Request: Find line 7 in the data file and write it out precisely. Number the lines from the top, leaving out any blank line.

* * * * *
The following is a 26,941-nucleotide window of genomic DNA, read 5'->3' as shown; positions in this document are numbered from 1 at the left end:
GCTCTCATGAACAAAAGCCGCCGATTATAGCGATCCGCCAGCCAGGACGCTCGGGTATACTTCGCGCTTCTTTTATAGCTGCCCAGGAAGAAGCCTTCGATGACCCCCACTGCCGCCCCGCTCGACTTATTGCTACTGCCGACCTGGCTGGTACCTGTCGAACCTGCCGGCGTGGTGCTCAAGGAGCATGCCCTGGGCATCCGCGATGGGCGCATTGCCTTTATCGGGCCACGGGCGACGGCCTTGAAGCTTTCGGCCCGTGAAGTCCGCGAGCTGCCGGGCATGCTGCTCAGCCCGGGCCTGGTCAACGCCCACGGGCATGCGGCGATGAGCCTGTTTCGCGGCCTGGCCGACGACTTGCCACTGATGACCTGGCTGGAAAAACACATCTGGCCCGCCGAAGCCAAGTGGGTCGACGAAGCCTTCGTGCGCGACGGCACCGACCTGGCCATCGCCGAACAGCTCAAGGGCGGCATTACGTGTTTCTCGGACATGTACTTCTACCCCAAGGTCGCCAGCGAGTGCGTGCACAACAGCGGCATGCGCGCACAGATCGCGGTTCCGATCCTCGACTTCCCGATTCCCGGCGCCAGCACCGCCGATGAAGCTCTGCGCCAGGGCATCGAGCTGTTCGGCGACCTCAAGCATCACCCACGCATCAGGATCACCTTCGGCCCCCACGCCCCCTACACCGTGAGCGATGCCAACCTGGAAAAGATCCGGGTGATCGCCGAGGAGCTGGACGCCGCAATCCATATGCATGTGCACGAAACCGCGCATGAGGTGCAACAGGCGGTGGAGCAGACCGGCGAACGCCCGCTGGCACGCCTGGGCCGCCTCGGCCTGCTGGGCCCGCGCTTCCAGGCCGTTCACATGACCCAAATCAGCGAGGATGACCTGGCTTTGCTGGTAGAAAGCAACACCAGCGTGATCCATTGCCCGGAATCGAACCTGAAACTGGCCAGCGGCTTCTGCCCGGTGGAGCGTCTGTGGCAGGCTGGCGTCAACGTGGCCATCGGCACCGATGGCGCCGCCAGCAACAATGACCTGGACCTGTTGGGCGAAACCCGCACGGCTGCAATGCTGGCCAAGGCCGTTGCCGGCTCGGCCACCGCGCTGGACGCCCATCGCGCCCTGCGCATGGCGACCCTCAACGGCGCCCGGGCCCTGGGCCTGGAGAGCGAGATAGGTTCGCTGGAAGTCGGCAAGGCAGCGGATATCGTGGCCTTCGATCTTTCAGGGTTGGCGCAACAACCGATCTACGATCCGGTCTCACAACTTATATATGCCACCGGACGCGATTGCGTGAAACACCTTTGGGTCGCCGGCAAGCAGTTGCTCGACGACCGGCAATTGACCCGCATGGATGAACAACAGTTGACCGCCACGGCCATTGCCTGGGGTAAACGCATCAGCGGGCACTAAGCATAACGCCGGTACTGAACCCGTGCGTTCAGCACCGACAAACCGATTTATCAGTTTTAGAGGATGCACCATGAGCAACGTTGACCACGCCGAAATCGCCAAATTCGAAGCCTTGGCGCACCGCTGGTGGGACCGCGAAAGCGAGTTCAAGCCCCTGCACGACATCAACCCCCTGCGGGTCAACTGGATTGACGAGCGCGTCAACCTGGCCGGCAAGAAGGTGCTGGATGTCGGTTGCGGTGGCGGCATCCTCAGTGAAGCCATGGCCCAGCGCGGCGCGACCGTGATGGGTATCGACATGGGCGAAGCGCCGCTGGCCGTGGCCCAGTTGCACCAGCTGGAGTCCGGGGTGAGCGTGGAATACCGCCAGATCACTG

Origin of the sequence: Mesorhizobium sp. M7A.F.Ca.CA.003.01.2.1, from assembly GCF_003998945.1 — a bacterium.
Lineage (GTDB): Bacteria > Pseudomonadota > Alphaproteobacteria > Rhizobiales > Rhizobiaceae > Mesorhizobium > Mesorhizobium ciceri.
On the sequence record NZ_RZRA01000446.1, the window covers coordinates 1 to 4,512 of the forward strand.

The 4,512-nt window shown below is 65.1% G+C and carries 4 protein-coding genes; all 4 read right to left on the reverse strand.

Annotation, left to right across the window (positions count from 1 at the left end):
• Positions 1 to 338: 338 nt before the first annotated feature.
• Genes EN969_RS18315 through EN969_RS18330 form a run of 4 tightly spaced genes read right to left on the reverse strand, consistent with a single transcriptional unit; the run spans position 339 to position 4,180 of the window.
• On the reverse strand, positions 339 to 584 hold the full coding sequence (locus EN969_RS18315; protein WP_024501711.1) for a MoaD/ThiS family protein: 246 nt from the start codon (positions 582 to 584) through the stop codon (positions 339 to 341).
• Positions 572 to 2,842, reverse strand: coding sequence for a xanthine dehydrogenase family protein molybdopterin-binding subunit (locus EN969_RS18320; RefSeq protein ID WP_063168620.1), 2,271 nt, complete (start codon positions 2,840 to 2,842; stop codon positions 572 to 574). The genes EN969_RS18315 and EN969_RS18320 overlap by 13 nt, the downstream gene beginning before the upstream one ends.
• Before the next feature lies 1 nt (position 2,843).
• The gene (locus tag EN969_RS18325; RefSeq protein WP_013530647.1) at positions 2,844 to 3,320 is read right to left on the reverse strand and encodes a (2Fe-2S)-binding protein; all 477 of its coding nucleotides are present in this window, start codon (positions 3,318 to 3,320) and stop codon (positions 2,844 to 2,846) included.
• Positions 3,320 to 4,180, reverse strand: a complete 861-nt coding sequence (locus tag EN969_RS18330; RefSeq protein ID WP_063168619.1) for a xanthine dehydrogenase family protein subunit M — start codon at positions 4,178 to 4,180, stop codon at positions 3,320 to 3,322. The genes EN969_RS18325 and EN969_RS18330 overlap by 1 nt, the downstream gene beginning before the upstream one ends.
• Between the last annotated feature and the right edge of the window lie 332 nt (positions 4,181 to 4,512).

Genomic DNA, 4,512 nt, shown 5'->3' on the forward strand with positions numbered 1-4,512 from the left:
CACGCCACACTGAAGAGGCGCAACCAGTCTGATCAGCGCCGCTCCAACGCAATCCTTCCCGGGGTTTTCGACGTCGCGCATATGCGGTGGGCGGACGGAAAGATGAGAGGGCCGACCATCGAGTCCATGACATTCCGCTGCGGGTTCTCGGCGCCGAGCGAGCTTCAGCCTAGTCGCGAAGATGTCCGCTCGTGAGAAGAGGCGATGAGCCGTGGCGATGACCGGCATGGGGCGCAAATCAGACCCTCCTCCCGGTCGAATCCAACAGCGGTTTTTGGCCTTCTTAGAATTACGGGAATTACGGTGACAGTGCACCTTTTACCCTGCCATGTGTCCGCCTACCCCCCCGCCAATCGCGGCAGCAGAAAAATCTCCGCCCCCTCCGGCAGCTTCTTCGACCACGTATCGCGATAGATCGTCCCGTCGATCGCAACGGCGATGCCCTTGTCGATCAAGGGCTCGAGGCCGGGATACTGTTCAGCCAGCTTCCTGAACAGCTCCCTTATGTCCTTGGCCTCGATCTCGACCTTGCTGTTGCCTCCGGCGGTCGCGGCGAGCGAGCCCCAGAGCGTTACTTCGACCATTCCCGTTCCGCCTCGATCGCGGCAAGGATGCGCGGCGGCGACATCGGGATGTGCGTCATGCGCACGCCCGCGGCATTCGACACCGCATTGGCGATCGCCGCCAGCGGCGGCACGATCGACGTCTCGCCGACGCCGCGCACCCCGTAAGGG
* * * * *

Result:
Annotation, left to right across the window (positions count from 1 at the left end):